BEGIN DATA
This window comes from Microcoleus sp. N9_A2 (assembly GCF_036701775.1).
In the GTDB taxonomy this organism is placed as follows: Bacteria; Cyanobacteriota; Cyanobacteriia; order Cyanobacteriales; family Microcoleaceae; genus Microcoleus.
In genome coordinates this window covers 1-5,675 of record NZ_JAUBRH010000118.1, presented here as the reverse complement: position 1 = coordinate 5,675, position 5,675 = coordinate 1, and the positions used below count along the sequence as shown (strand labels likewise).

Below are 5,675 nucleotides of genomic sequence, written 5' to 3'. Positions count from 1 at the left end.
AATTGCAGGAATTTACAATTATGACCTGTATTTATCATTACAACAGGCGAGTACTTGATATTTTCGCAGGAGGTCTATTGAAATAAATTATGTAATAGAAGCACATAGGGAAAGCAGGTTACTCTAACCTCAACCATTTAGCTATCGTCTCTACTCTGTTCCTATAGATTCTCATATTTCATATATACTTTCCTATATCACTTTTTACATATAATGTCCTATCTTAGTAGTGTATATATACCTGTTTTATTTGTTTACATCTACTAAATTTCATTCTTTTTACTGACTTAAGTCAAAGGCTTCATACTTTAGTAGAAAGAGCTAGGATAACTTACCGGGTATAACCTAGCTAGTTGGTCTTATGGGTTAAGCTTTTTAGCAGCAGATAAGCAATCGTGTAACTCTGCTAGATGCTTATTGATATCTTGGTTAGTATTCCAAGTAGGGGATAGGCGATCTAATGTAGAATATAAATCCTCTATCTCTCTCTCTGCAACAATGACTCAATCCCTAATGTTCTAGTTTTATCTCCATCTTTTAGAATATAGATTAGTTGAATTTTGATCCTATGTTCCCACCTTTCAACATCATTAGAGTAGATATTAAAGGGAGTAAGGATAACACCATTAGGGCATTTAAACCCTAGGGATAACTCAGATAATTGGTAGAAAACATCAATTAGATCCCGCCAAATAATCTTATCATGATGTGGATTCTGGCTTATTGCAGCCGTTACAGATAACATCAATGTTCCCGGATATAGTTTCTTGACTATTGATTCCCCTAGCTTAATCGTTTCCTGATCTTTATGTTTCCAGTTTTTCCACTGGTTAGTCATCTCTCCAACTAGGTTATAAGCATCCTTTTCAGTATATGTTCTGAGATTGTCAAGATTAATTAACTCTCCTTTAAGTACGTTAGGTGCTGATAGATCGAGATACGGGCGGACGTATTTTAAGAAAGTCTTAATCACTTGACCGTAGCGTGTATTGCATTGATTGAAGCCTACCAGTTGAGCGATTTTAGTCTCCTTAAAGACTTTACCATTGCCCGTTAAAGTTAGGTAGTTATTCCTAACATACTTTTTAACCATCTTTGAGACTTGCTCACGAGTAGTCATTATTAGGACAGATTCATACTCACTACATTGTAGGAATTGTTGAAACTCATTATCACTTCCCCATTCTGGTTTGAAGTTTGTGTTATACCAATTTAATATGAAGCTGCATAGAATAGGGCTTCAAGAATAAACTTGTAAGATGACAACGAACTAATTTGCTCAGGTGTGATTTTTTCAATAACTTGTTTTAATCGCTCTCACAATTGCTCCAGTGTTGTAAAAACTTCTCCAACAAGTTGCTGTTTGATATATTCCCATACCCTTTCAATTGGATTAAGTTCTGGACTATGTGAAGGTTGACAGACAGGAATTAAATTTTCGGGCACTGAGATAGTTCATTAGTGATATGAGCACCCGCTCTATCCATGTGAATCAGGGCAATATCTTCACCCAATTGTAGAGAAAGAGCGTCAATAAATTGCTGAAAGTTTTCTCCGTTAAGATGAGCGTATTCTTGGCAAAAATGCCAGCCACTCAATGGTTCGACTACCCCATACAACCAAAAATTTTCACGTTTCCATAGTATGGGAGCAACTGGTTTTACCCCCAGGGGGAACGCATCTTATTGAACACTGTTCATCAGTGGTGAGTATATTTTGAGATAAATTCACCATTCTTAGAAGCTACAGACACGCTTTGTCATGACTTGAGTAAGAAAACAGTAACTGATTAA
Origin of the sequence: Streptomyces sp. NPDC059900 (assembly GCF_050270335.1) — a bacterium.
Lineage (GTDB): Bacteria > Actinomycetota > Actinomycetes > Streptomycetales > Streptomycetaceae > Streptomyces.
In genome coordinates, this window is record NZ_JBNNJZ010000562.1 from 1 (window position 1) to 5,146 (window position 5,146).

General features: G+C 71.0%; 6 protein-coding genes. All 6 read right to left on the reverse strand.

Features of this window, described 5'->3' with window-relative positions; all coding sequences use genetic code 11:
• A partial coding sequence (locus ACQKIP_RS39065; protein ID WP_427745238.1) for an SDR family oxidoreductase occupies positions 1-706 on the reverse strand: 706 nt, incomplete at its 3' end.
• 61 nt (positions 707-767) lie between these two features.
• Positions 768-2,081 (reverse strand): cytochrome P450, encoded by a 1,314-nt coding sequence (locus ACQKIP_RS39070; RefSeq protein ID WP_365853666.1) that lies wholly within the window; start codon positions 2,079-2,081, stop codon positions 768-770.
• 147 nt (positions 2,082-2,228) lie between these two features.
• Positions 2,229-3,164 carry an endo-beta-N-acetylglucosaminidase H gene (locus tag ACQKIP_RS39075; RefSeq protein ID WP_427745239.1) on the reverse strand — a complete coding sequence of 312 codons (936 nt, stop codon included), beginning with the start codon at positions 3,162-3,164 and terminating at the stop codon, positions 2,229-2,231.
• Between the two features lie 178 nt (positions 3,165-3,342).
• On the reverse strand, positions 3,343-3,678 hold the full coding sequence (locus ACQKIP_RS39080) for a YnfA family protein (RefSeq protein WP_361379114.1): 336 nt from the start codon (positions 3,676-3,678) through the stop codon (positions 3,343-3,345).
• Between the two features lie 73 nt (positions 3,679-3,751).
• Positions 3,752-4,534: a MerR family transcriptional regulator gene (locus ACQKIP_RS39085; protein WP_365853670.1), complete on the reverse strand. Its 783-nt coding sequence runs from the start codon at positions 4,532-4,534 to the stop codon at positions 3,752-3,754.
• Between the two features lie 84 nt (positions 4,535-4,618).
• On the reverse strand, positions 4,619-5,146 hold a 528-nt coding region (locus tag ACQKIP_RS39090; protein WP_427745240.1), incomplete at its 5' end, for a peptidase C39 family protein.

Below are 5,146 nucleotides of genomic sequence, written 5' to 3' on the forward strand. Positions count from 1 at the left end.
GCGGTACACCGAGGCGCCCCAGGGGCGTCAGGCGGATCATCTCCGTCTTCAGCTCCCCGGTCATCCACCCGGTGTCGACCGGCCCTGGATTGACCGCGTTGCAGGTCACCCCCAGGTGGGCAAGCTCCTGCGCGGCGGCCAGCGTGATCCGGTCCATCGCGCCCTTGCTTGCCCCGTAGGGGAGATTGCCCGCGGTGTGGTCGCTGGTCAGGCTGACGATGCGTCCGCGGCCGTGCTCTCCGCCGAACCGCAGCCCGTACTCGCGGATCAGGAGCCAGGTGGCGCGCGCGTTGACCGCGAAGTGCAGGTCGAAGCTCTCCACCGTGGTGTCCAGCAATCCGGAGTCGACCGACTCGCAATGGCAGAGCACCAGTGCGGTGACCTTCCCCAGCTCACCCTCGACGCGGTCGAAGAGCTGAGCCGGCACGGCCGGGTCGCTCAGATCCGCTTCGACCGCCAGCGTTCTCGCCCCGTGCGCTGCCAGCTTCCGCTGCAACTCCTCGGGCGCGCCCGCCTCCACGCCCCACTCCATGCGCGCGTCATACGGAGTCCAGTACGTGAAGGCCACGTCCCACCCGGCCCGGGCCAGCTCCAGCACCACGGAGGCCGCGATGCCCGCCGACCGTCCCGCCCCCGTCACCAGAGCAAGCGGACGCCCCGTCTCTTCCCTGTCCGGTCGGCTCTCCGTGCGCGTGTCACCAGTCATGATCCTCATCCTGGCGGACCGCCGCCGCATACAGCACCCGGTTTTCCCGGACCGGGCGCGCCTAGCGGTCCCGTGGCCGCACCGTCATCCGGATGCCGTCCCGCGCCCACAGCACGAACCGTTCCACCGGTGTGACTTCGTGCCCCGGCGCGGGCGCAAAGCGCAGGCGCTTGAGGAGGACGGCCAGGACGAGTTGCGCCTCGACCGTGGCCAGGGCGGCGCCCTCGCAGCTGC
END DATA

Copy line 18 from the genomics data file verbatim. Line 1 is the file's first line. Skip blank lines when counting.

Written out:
• Between the two features lie 73 nt (positions 3,679-3,751).